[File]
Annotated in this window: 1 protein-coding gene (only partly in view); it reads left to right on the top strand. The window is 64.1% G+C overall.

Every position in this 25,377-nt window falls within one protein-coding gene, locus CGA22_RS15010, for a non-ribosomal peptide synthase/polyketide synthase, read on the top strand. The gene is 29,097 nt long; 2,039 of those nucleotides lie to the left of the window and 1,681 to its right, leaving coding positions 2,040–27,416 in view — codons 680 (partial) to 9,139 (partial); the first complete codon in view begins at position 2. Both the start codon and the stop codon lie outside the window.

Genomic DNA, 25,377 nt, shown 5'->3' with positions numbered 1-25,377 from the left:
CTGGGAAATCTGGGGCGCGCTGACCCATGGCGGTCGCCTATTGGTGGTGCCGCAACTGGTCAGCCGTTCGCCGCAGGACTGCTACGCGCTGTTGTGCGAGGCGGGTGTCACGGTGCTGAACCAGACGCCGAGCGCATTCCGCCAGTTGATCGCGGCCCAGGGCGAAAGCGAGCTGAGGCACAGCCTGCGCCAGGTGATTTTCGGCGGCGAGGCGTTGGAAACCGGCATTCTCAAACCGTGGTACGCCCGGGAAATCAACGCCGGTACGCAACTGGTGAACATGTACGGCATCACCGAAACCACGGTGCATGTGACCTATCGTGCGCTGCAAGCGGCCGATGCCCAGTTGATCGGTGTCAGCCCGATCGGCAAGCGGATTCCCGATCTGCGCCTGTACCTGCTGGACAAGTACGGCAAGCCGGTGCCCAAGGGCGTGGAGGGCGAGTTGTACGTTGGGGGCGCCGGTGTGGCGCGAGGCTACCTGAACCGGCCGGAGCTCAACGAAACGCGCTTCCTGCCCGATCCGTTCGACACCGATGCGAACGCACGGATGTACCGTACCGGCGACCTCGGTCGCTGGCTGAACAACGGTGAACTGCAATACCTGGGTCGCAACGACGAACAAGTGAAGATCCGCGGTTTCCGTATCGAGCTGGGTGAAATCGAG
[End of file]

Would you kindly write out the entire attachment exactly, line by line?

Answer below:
Annotated in this window: 1 protein-coding gene (only partly in view); it reads left to right on the top strand. The window is 64.1% G+C overall.

Every position in this 25,377-nt window falls within one protein-coding gene, locus CGA22_RS15010, for a non-ribosomal peptide synthase/polyketide synthase, read on the top strand. The gene is 29,097 nt long; 2,039 of those nucleotides lie to the left of the window and 1,681 to its right, leaving coding positions 2,040–27,416 in view — codons 680 (partial) to 9,139 (partial); the first complete codon in view begins at position 2. Both the start codon and the stop codon lie outside the window.

Genomic DNA, 25,377 nt, shown 5'->3' with positions numbered 1-25,377 from the left:
CTGGGAAATCTGGGGCGCGCTGACCCATGGCGGTCGCCTATTGGTGGTGCCGCAACTGGTCAGCCGTTCGCCGCAGGACTGCTACGCGCTGTTGTGCGAGGCGGGTGTCACGGTGCTGAACCAGACGCCGAGCGCATTCCGCCAGTTGATCGCGGCCCAGGGCGAAAGCGAGCTGAGGCACAGCCTGCGCCAGGTGATTTTCGGCGGCGAGGCGTTGGAAACCGGCATTCTCAAACCGTGGTACGCCCGGGAAATCAACGCCGGTACGCAACTGGTGAACATGTACGGCATCACCGAAACCACGGTGCATGTGACCTATCGTGCGCTGCAAGCGGCCGATGCCCAGTTGATCGGTGTCAGCCCGATCGGCAAGCGGATTCCCGATCTGCGCCTGTACCTGCTGGACAAGTACGGCAAGCCGGTGCCCAAGGGCGTGGAGGGCGAGTTGTACGTTGGGGGCGCCGGTGTGGCGCGAGGCTACCTGAACCGGCCGGAGCTCAACGAAACGCGCTTCCTGCCCGATCCGTTCGACACCGATGCGAACGCACGGATGTACCGTACCGGCGACCTCGGTCGCTGGCTGAACAACGGTGAACTGCAATACCTGGGTCGCAACGACGAACAAGTGAAGATCCGCGGTTTCCGTATCGAGCTGGGTGAAATCGAG